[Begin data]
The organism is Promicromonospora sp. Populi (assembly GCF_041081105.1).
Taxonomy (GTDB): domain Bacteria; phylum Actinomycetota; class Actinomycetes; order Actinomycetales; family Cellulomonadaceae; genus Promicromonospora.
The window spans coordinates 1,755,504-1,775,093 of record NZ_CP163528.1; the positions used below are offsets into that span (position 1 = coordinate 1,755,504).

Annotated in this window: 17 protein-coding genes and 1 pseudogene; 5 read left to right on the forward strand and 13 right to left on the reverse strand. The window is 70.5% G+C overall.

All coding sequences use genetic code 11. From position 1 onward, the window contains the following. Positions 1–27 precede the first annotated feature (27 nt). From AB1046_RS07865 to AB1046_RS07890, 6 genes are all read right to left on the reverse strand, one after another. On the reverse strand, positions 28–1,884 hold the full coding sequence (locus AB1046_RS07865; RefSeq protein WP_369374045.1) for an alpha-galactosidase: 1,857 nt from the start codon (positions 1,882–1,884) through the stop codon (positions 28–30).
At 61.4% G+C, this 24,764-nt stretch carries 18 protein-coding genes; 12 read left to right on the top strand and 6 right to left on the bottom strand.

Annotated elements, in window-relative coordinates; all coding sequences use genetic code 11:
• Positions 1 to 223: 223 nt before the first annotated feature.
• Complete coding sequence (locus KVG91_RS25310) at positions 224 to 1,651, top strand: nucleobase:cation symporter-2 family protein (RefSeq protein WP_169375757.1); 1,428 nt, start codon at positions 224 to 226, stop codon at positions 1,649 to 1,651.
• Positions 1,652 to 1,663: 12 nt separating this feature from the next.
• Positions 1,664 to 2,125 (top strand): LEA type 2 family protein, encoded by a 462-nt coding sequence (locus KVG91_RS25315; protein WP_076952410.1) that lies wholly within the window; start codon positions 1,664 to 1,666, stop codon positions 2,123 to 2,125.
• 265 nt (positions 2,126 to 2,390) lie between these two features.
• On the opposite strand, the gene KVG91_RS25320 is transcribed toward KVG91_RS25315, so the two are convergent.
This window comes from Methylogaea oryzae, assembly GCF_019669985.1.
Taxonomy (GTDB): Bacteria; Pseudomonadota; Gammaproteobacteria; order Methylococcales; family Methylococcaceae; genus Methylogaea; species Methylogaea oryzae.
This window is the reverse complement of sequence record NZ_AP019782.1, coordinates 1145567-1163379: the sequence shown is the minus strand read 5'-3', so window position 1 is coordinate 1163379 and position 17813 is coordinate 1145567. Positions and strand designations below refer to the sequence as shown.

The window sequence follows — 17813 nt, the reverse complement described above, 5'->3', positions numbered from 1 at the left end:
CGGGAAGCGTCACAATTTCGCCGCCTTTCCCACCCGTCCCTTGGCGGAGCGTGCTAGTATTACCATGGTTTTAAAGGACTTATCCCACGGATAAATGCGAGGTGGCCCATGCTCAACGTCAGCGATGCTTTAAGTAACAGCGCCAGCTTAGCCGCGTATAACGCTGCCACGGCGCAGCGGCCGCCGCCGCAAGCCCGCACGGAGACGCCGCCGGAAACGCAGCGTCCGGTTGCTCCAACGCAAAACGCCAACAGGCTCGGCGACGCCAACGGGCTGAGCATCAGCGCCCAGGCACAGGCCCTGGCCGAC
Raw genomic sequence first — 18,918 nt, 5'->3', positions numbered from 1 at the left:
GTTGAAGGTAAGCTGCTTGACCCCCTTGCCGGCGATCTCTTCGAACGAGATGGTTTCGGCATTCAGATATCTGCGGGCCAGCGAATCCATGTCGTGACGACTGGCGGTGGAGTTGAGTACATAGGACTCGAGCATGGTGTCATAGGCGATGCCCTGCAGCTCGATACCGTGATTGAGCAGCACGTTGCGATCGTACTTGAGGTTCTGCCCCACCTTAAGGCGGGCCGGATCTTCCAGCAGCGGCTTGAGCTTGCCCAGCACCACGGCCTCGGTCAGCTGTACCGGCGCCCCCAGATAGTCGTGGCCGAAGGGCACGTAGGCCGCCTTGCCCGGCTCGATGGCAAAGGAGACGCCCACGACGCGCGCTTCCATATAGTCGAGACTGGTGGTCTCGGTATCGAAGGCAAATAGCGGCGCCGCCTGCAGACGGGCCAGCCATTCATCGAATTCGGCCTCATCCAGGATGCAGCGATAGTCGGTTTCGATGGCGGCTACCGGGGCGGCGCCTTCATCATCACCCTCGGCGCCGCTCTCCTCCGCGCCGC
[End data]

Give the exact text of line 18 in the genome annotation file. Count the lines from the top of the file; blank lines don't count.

CGGGAAGCGTCACAATTTCGCCGCCTTTCCCACCCGTCCCTTGGCGGAGCGTGCTAGTATTACCATGGTTTTAAAGGACTTATCCCACGGATAAATGCGAGGTGGCCCATGCTCAACGTCAGCGATGCTTTAAGTAACAGCGCCAGCTTAGCCGCGTATAACGCTGCCACGGCGCAGCGGCCGCCGCCGCAAGCCCGCACGGAGACGCCGCCGGAAACGCAGCGTCCGGTTGCTCCAACGCAAAACGCCAACAGGCTCGGCGACGCCAACGGGCTGAGCATCAGCGCCCAGGCACAGGCCCTGGCCGAC